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2redeye1(5512 comments)posted 3 years, 2 months ago

Once again here's a Gov't entity that letting money burn a hole in its pocket, so they just have to waste it. Hey That's sounds just Obamacomics Spend spend spend and spend some more. So that's where they get their ideas

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3NoBS(2647 comments)posted 3 years, 2 months ago

From the WRTA's site, there are 15 fixed routes. Why on earth they need that many buses is beyond me.

They could run 3 buses on every route and still have spares.

What a waste of our money.

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4conservative4you(44 comments)posted 3 years, 2 months ago

the WRTA is like the Library, spending millions on unnecssary/wasteful projects, when there are other local government entities like schools, who are struggling for funding; spend the millions on educating our young people, or on technology, where it will reap benefits

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5peggygurney(408 comments)posted 3 years, 2 months ago

IMO we need more routes than what we have, and more buses to fill the routes. More to the point, we need more DIRECT routes. The average bus rider has to make 3+ transfers to get where they need to go. My elderly mother, who lives on the north side of Youngstown, has to make 5 (yes FIVE) transfers to get to her doctor on 224 near Tippecanoe. That's just ONE way. She has to do the same thing coming home. So a trip to the doctor, for her, typically takes almost an entire day. It is for THIS reason, that you see so few riders on these buses. It's ridiculous. If we had DIRECT routes, a LOT more people would use our bus system, I can almost guarantee it.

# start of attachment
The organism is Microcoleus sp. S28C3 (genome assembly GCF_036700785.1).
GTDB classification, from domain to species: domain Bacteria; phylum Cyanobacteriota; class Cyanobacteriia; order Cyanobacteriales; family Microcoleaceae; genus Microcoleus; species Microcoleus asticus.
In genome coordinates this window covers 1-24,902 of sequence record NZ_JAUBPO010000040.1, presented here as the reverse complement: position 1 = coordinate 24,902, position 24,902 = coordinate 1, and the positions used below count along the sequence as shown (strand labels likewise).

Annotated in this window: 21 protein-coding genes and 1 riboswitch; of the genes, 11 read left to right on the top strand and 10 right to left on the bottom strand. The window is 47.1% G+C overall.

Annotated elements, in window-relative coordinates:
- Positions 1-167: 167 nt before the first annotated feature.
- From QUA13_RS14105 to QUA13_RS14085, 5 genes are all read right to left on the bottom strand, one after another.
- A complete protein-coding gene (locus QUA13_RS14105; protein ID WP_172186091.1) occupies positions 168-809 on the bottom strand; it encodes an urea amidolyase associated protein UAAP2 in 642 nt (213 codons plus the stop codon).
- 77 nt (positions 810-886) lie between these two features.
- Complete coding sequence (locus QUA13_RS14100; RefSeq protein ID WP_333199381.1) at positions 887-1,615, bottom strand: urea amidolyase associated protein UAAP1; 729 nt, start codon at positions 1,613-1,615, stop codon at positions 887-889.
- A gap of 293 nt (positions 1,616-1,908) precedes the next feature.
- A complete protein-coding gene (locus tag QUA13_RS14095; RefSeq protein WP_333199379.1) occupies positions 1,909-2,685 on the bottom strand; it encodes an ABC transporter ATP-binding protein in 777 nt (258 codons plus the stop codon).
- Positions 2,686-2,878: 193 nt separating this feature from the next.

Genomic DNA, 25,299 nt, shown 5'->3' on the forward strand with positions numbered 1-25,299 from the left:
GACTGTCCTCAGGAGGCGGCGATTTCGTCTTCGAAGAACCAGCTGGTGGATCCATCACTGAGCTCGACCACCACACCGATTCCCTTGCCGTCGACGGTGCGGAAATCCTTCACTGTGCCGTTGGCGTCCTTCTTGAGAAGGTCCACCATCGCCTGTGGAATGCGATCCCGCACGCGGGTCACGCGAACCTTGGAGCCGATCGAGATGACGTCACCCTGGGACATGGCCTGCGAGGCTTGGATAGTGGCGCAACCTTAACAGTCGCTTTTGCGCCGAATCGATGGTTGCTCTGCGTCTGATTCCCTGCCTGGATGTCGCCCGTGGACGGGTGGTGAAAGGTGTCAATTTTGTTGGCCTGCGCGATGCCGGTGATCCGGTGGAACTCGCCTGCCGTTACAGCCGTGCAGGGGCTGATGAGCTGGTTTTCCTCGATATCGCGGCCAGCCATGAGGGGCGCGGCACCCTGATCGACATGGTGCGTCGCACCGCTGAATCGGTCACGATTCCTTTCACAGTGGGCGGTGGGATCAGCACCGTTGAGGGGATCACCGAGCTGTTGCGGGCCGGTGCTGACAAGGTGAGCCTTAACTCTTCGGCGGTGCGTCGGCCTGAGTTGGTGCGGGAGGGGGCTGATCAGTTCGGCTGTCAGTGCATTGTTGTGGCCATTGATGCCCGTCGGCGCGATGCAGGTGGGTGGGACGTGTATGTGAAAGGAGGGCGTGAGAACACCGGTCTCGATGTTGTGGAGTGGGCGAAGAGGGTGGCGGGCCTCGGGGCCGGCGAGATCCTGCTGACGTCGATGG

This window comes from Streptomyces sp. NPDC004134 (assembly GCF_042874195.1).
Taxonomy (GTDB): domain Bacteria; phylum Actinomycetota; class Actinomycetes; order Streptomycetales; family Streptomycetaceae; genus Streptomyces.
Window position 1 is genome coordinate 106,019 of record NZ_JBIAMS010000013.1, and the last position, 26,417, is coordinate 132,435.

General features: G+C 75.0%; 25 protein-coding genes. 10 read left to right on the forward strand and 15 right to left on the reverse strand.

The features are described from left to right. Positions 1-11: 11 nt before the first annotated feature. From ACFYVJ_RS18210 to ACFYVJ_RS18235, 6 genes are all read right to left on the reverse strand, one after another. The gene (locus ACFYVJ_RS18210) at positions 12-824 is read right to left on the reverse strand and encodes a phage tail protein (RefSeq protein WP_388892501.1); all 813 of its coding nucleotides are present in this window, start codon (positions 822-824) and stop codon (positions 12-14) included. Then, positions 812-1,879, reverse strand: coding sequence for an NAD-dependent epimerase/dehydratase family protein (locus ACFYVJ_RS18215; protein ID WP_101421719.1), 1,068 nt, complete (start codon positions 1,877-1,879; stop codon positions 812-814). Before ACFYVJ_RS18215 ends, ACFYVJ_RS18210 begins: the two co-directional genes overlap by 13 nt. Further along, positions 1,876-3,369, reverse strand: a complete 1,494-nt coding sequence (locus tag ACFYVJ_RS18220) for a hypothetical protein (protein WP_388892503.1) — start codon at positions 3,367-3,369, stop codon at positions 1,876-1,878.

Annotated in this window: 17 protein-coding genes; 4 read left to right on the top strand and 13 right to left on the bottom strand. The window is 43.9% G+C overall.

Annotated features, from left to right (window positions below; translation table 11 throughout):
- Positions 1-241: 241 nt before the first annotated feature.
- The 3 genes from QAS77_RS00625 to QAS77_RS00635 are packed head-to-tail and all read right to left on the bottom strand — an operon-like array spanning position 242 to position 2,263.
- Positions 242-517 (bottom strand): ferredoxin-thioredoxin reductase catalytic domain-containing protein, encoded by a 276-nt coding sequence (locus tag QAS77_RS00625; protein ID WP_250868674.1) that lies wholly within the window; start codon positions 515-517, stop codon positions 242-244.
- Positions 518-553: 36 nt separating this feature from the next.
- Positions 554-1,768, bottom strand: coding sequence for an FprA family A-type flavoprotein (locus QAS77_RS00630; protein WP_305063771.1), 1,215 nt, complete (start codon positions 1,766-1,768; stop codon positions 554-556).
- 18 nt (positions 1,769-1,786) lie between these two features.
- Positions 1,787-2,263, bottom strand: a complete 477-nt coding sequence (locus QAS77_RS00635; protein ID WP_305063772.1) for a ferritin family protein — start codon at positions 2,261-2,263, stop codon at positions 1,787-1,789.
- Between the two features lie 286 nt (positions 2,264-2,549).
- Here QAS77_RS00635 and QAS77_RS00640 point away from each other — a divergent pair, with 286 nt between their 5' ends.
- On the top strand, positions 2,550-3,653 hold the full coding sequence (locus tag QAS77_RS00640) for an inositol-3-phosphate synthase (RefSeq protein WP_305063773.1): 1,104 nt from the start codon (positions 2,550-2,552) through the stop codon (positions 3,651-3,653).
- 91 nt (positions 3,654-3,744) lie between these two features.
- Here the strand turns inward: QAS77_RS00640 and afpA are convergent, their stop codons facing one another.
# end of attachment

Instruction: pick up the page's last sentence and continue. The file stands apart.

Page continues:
Further, we need buses that run 24 hours per day. I work at night, midnight shift. The only way I can get there is my car, because there are no buses. But with the price of gas going up and up, I can't afford to fill up my tank! Get a few buses running 24/7 and I'll gladly park my car and use the bus.

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6conservative4you(44 comments)posted 3 years, 2 months ago

peggygurney, i appreciate your comments, but it would be more cost efficient for the WRTA to purchase vans, than $multi-million buses to haul a couple of people from A to B, that is the problem with government, it is always overkill, rather than common sense

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7city_resident(528 comments)posted 3 years, 2 months ago

@ conservative4you, it would be more cost efficient to improve service so that the available capacity is even more heavily used. On the routes I ride regularly, a van would simply be too small, 80% of the time. And, a van would never last 12 years, like the big buses can.

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8grg019(34 comments)posted 3 years, 2 months ago

Maybe you are too conservative.... Vans will be a waste rather than larger busses. There are many more than just a couple people who ride. You probably wont even get on a bus this is why you dont know whats really goin on. If you dont attend the library its on you, but there are folks who do! The same goes with riders. If you dont ride so what, there are people who do! And there is where YOU should use "COMMON SENSE"! BTW there is plenty of technology in schools. If the kids dont wanna learn then hey... THATS ON THEM!